Turning n/2 + 1

When I turned 27, I wrote the following in my birthday post:

I don’t need stuff. I just need time. Of course, that’s the bittersweet part of one’s birthday. That even as you come to realize the importance of time, the day acts as a reminder of how our time on this earth is limited. 1 day passes, and only n-1 left to make a difference.

The average life expectancy for a US male born in 1984 is 75. I just turned 38 today. Therefore, it’s fair to say, I just turned n/2 + 1.

That is perhaps a bit too fatalistic and reductive. The number n is not guaranteed to be 75. “Don’t be so morbid!” someone might exclaim to me. “After all, many people live to 80, 90, even 100. And medicine improves all the time.”

Well, yes, this is true. But, it’s also likely — and increasingly so — that I might die any minute. Freak accidents, a late-discovered birth defect. Or, just losing the medical lottery in middle age. So, I return to the wisdom of my youth: “I don’t need stuff. I just need time.”

But, toward what end? That has been the interesting riddle of approaching n/2 with the following undeniable privileges:

  • good health
  • professional satisfaction
  • financial security
  • confidence in my irreversible life choices

Many approach this same milestone with none of the above, and many would love for any one of them to be squared away.

The honest truth is, I find myself heavy with the weight of these privileges. History is, as Harold Bloom once put it when describing literature, “a conflict between past genius and present aspiration, in which the prize is […] survival.” Here, he was referring to well-crafted stories. “Survival” meant their perpetuation through the ages via timeless literary relevance, something he referred to as “canonical inclusion”.

But what of my field, software?

Equally ethereal as literature, software is a swirl of ideas with a utilitarian streak pervading the craft. Yet, as a field, it is seemingly much less interested in a canon of historical influence (vs chasing “the new new thing”).

Steve Jobs, at his most philosophical, riffed on this once in 1988 (incidentally, 4 years after I was born):

This is not a field where one writes a Principia which holds up for 200 years. This is not a field where one paints a painting that will be looked at for centuries.

This is a field where one does great work and then in ten years it’s obsolete, and will not even be usable [by most people] within ten or twenty years.

You can’t go back and use an Apple I: there’s no software for it! In another ten years or so you won’t be able to use an Apple II. You won’t even be able to fire it up and see what it was like.

It’s sort of like sediments of rocks. You’re building up a mountain and you get to contribute your little layer of sediment to make the mountain that much higher. But no one on the surface (unless they have X-Ray vision) will see your sediment. They’ll stand on it — and it’ll be appreciated by that rare geologist — but nah, it’s not like The Renaissance at all.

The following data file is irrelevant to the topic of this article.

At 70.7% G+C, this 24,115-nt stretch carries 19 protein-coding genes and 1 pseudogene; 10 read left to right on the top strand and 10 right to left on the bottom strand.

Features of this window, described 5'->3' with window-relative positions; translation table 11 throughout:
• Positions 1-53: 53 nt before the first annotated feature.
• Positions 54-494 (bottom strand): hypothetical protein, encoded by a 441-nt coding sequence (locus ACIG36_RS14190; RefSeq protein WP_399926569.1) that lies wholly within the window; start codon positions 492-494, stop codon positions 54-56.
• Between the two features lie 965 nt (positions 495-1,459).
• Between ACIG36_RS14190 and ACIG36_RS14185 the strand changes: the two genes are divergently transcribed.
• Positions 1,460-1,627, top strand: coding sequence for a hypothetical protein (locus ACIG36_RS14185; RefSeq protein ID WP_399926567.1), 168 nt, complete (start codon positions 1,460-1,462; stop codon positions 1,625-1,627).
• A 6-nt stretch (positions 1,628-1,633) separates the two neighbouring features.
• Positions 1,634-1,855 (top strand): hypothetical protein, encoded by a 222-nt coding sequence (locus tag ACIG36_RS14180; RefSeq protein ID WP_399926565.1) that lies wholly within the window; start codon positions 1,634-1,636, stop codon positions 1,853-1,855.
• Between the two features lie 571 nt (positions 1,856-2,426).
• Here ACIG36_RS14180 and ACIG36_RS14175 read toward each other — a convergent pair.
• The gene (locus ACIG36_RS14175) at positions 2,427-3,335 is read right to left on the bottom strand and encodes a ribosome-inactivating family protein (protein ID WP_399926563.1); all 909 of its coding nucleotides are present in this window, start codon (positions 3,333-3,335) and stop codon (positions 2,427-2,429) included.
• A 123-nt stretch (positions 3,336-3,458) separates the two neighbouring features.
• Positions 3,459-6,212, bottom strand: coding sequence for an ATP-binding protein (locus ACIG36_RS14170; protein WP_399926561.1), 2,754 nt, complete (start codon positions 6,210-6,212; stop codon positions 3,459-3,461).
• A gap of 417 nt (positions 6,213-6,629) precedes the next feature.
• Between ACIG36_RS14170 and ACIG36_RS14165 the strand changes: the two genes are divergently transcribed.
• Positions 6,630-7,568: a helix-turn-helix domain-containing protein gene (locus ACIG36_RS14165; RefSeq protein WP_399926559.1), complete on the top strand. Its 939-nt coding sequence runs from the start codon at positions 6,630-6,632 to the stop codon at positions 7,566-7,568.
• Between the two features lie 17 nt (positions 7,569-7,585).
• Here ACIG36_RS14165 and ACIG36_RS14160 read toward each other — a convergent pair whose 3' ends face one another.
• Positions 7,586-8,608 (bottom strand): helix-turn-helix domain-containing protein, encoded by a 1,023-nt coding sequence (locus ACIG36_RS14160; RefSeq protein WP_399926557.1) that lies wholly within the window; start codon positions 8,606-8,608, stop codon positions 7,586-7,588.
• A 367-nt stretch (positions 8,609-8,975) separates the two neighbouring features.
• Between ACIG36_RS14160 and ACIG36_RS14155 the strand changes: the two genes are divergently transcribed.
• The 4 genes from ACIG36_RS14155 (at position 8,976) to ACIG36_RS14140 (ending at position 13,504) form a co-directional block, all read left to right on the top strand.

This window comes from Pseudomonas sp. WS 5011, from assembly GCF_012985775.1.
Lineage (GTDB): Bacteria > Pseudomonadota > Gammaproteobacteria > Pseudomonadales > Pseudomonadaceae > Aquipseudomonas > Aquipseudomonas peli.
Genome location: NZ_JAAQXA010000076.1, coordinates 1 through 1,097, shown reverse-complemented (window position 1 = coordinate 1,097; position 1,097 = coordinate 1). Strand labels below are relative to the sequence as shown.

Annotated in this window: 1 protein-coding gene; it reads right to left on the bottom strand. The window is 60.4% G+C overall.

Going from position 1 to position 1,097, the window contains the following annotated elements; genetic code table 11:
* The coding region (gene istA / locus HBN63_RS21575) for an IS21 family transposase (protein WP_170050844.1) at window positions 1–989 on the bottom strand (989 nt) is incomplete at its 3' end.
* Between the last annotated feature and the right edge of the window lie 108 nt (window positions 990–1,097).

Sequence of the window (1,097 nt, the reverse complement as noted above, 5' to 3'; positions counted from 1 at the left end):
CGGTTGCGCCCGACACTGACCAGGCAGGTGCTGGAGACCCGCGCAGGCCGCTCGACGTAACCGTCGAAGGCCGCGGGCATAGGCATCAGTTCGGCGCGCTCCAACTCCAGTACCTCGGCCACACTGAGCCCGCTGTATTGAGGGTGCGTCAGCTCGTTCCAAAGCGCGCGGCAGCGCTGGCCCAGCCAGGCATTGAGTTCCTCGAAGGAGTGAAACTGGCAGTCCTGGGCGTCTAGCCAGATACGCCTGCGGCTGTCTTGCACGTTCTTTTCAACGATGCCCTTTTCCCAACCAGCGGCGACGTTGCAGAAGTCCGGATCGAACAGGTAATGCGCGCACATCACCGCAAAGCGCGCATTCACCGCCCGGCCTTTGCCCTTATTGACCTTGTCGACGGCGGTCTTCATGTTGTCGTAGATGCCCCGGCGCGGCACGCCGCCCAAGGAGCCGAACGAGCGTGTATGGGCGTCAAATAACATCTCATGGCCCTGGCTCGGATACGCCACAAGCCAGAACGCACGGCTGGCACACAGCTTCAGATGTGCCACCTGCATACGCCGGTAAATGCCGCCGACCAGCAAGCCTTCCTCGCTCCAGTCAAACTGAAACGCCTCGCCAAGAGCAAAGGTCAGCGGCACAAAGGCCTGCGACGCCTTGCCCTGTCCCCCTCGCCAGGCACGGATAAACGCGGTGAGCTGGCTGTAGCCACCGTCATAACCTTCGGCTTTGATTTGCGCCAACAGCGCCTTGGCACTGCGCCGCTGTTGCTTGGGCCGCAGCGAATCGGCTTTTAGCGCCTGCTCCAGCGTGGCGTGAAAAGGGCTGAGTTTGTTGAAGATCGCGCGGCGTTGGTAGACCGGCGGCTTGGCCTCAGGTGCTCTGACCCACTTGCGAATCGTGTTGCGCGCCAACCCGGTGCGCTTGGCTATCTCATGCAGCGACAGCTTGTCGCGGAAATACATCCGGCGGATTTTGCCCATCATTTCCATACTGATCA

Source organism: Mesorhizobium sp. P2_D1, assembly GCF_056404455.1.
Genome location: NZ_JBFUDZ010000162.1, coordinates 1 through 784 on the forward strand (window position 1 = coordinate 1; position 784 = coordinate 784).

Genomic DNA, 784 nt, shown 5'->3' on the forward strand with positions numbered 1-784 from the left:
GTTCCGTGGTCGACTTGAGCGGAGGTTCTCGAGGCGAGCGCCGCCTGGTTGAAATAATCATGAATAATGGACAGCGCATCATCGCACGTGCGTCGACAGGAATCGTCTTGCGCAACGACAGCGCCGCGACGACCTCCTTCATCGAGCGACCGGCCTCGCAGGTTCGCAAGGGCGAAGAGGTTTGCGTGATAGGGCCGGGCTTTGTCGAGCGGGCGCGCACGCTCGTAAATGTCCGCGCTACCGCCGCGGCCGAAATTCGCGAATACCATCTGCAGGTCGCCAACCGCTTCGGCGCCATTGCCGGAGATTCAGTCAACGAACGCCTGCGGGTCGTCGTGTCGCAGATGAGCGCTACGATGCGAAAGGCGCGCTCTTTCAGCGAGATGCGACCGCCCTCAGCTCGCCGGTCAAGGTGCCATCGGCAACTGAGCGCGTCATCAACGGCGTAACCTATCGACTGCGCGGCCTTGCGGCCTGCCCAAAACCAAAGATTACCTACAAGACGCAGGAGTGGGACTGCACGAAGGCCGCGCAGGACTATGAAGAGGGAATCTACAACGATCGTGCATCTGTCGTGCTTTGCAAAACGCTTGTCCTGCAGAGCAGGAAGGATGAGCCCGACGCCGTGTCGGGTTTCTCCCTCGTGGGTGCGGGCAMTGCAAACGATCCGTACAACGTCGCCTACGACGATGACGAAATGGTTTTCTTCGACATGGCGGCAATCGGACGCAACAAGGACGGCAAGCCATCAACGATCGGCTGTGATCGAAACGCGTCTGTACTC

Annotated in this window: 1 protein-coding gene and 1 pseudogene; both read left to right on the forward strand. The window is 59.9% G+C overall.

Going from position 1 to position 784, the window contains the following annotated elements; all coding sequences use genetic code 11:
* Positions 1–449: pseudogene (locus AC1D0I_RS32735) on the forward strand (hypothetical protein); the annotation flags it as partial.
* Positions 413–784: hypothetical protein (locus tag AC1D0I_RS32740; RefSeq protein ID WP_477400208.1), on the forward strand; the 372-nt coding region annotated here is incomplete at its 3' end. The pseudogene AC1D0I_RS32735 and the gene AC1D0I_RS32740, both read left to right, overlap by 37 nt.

Thinking on this from my 2020s vantage point, though, I realize some layers of sediment are more visible than others. Linux in our cloud data centers and C as an unkillable systems programming language come to mind. Rapid developments in the Python and PyData worlds more recently. The common thread seems to be the historic combination of the internet and open source code distribution. This has made it possible to lay down a layer more akin to a house’s foundation, and keep building other layers upward. I also suspect the parts that will last the longest are those that have the strongest culture of openness and sharing. Example: Macromedia Flash is a footnote in the history of the web, whereas JavaScript simply is the web.

Yet, this is all beside the point. I ask myself again, “time… for what?” Time is limited, and I am not so egotistical to believe that I can solve the world’s problems. Nor can software in the large.

This question has an element of absurdity. When you go out dancing, you don’t ask, “what’s the point of dancing?” Dancing is the point. You just dance because it’s time to dance.

So I land at the birthday reflection: what’s the point of hacking? For now, I have to settle for the flippant reply: hacking is the point. You just hack because it’s time to hack.†

You have the time (and the health, and the skills) to do it. If not you, who? If not now, when?

With a little luck, the hack will stick.

† Incidentally, I watched a fascinating film that ties together a few of my interests to make this point. It weaves a narrative around philosophy of mind, ethics, computer science, and the psychological study of “flow”. It suggests that humans are at their best when they are rapt in a craft at which they are skilled and to which they can make a contribution. The film is 80 minutes long and on YouTube, and is called “Being in the World”.

Leave a Reply

Your email address will not be published. Required fields are marked *